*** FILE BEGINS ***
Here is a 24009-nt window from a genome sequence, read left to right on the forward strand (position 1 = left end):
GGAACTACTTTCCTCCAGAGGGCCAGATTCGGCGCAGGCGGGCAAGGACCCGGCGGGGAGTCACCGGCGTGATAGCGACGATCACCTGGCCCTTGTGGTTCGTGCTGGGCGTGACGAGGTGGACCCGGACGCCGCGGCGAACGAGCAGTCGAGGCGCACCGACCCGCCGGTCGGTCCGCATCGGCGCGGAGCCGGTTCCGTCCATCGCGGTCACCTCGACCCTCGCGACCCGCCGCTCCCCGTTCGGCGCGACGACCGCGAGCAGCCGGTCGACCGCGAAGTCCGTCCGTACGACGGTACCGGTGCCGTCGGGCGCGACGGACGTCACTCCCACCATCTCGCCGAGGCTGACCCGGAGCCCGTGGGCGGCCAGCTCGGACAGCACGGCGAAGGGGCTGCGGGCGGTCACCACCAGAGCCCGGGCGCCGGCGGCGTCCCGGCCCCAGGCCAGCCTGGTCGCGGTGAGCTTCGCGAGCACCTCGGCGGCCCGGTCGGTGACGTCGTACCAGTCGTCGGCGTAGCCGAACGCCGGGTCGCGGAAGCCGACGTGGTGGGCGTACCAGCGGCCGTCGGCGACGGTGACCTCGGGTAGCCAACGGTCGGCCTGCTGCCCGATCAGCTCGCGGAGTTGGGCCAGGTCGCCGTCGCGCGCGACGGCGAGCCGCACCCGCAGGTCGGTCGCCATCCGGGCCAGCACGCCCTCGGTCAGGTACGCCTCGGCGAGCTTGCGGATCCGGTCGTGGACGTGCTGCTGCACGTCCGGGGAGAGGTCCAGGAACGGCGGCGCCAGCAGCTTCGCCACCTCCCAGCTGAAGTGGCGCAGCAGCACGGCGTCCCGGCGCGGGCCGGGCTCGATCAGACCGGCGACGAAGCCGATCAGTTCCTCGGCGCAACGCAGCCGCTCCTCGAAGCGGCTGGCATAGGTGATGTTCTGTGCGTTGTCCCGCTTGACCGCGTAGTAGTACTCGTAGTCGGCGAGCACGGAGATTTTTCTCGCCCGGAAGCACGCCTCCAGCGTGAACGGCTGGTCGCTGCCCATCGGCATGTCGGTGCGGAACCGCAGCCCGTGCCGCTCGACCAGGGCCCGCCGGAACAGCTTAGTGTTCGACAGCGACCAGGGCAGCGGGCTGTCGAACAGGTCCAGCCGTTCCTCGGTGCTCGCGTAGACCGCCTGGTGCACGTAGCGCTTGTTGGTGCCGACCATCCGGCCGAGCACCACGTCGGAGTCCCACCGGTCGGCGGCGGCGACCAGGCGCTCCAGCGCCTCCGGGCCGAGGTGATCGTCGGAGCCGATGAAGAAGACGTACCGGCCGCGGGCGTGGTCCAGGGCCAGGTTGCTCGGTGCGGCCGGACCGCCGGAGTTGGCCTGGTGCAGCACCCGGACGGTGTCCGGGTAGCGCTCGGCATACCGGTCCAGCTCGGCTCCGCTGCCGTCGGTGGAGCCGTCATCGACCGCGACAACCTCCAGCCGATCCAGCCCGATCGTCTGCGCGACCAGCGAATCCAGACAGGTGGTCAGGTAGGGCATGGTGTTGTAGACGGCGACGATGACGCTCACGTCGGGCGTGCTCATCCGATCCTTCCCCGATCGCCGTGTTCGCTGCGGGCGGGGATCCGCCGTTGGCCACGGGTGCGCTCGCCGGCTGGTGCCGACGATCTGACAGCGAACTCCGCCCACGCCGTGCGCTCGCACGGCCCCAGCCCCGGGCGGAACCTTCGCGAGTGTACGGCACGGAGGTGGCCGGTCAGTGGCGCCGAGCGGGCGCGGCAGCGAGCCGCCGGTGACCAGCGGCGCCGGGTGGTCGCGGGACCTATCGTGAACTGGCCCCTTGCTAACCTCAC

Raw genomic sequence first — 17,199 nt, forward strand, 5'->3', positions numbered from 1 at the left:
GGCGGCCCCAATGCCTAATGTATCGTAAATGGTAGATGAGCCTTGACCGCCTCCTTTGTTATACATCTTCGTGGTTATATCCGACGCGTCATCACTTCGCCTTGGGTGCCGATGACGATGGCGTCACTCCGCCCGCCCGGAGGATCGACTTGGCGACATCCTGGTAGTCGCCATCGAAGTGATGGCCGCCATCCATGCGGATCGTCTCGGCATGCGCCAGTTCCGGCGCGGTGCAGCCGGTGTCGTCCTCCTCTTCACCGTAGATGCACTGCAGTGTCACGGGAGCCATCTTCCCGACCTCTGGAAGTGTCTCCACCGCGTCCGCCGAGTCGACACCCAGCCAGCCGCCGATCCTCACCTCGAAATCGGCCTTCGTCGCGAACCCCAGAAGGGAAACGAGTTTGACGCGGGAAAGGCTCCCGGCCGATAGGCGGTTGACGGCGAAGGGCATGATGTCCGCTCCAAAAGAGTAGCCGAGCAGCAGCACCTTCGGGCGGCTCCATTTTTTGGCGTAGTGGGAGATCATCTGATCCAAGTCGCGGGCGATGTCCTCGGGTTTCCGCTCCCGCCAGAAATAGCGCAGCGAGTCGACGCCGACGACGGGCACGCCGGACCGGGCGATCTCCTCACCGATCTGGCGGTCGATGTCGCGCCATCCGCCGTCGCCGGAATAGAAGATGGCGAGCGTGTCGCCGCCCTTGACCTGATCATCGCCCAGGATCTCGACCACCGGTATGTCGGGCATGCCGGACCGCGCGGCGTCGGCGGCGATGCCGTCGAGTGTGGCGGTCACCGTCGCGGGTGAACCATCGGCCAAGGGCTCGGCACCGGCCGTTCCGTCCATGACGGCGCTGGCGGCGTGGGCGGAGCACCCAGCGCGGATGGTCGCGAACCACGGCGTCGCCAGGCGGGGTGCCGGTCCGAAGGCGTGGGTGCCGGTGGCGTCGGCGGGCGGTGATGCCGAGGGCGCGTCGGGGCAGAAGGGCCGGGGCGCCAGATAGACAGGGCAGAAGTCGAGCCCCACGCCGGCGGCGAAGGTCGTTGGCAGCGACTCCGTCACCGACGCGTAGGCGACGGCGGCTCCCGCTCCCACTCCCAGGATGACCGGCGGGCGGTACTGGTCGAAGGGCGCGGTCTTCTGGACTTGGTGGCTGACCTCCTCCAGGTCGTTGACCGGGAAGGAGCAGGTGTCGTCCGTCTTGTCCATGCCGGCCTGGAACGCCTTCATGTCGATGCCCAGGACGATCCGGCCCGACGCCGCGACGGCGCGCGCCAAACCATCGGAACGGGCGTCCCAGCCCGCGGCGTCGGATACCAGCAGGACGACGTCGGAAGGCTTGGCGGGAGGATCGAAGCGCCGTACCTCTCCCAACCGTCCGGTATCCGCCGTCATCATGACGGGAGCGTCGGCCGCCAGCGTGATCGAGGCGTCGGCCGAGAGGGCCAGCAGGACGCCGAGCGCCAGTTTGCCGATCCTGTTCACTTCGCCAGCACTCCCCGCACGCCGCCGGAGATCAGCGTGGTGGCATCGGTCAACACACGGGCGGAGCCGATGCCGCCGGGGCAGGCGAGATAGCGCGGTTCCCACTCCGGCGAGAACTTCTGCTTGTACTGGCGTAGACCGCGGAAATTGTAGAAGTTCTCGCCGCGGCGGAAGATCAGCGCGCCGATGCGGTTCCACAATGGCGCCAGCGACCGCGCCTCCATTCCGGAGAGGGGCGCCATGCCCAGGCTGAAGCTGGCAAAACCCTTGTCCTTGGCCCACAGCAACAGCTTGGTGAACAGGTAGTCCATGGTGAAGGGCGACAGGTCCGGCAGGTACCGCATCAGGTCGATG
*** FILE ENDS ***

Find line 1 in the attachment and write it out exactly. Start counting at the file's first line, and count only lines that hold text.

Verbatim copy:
Here is a 24009-nt window from a genome sequence, read left to right on the forward strand (position 1 = left end):